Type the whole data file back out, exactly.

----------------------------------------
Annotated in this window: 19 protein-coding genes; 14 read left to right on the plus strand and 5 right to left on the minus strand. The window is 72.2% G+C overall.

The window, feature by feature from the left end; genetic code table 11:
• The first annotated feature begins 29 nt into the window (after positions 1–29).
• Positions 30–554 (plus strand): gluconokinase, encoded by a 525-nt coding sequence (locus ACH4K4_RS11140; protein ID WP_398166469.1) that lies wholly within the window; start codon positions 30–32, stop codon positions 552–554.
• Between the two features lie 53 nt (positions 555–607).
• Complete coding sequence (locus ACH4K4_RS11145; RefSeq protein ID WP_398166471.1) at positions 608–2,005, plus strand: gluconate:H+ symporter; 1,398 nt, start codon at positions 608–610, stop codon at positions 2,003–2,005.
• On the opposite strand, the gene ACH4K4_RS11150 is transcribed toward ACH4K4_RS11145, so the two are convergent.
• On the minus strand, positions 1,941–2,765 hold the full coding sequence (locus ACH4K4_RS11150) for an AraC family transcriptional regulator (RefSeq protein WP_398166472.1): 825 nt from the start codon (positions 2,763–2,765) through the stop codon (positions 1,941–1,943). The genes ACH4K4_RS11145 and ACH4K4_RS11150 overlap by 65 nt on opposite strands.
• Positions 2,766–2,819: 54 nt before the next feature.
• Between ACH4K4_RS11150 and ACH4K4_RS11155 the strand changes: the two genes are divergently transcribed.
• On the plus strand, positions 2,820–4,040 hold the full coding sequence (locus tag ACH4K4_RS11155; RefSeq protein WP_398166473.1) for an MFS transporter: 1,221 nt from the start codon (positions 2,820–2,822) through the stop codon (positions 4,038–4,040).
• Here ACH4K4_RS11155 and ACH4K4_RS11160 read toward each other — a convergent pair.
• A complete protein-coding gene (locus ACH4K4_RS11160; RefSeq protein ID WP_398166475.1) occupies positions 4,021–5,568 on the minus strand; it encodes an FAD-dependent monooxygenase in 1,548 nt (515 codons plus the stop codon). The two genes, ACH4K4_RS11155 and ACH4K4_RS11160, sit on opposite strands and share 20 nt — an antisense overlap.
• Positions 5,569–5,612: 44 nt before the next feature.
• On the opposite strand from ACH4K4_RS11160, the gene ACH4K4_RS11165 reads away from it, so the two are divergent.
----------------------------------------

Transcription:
Annotated in this window: 19 protein-coding genes; 14 read left to right on the plus strand and 5 right to left on the minus strand. The window is 72.2% G+C overall.

The window, feature by feature from the left end; genetic code table 11:
• The first annotated feature begins 29 nt into the window (after positions 1–29).
• Positions 30–554 (plus strand): gluconokinase, encoded by a 525-nt coding sequence (locus ACH4K4_RS11140; protein ID WP_398166469.1) that lies wholly within the window; start codon positions 30–32, stop codon positions 552–554.
• Between the two features lie 53 nt (positions 555–607).
• Complete coding sequence (locus ACH4K4_RS11145; RefSeq protein ID WP_398166471.1) at positions 608–2,005, plus strand: gluconate:H+ symporter; 1,398 nt, start codon at positions 608–610, stop codon at positions 2,003–2,005.
• On the opposite strand, the gene ACH4K4_RS11150 is transcribed toward ACH4K4_RS11145, so the two are convergent.
• On the minus strand, positions 1,941–2,765 hold the full coding sequence (locus ACH4K4_RS11150) for an AraC family transcriptional regulator (RefSeq protein WP_398166472.1): 825 nt from the start codon (positions 2,763–2,765) through the stop codon (positions 1,941–1,943). The genes ACH4K4_RS11145 and ACH4K4_RS11150 overlap by 65 nt on opposite strands.
• Positions 2,766–2,819: 54 nt before the next feature.
• Between ACH4K4_RS11150 and ACH4K4_RS11155 the strand changes: the two genes are divergently transcribed.
• On the plus strand, positions 2,820–4,040 hold the full coding sequence (locus tag ACH4K4_RS11155; RefSeq protein WP_398166473.1) for an MFS transporter: 1,221 nt from the start codon (positions 2,820–2,822) through the stop codon (positions 4,038–4,040).
• Here ACH4K4_RS11155 and ACH4K4_RS11160 read toward each other — a convergent pair.
• A complete protein-coding gene (locus ACH4K4_RS11160; RefSeq protein ID WP_398166475.1) occupies positions 4,021–5,568 on the minus strand; it encodes an FAD-dependent monooxygenase in 1,548 nt (515 codons plus the stop codon). The two genes, ACH4K4_RS11155 and ACH4K4_RS11160, sit on opposite strands and share 20 nt — an antisense overlap.
• Positions 5,569–5,612: 44 nt before the next feature.
• On the opposite strand from ACH4K4_RS11160, the gene ACH4K4_RS11165 reads away from it, so the two are divergent.